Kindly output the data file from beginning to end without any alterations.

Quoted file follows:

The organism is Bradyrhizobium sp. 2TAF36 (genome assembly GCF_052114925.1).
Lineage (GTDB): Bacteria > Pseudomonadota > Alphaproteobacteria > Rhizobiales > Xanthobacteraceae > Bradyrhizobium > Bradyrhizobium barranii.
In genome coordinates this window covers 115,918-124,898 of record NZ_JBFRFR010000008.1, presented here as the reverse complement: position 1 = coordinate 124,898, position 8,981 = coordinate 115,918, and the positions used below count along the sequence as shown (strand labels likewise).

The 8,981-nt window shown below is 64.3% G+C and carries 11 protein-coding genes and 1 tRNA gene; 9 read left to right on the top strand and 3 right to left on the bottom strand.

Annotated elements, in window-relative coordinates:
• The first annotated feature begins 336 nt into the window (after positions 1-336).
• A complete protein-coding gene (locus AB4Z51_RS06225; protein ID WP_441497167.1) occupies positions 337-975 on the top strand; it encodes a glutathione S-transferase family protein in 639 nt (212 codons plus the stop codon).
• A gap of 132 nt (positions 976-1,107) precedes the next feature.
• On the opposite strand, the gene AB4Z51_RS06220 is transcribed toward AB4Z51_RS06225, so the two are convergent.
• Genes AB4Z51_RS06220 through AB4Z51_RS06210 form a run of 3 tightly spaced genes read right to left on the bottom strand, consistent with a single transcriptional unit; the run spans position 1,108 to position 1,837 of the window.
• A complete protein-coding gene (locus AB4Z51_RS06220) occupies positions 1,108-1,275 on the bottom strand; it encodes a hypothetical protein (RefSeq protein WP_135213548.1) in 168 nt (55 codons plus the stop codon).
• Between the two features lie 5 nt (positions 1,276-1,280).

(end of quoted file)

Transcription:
The organism is Bradyrhizobium sp. 2TAF36 (genome assembly GCF_052114925.1).
Lineage (GTDB): Bacteria > Pseudomonadota > Alphaproteobacteria > Rhizobiales > Xanthobacteraceae > Bradyrhizobium > Bradyrhizobium barranii.
In genome coordinates this window covers 115,918-124,898 of record NZ_JBFRFR010000008.1, presented here as the reverse complement: position 1 = coordinate 124,898, position 8,981 = coordinate 115,918, and the positions used below count along the sequence as shown (strand labels likewise).

The 8,981-nt window shown below is 64.3% G+C and carries 11 protein-coding genes and 1 tRNA gene; 9 read left to right on the top strand and 3 right to left on the bottom strand.

Annotated elements, in window-relative coordinates:
• The first annotated feature begins 336 nt into the window (after positions 1-336).
• A complete protein-coding gene (locus AB4Z51_RS06225; protein ID WP_441497167.1) occupies positions 337-975 on the top strand; it encodes a glutathione S-transferase family protein in 639 nt (212 codons plus the stop codon).
• A gap of 132 nt (positions 976-1,107) precedes the next feature.
• On the opposite strand, the gene AB4Z51_RS06220 is transcribed toward AB4Z51_RS06225, so the two are convergent.
• Genes AB4Z51_RS06220 through AB4Z51_RS06210 form a run of 3 tightly spaced genes read right to left on the bottom strand, consistent with a single transcriptional unit; the run spans position 1,108 to position 1,837 of the window.
• A complete protein-coding gene (locus AB4Z51_RS06220) occupies positions 1,108-1,275 on the bottom strand; it encodes a hypothetical protein (RefSeq protein WP_135213548.1) in 168 nt (55 codons plus the stop codon).
• Between the two features lie 5 nt (positions 1,276-1,280).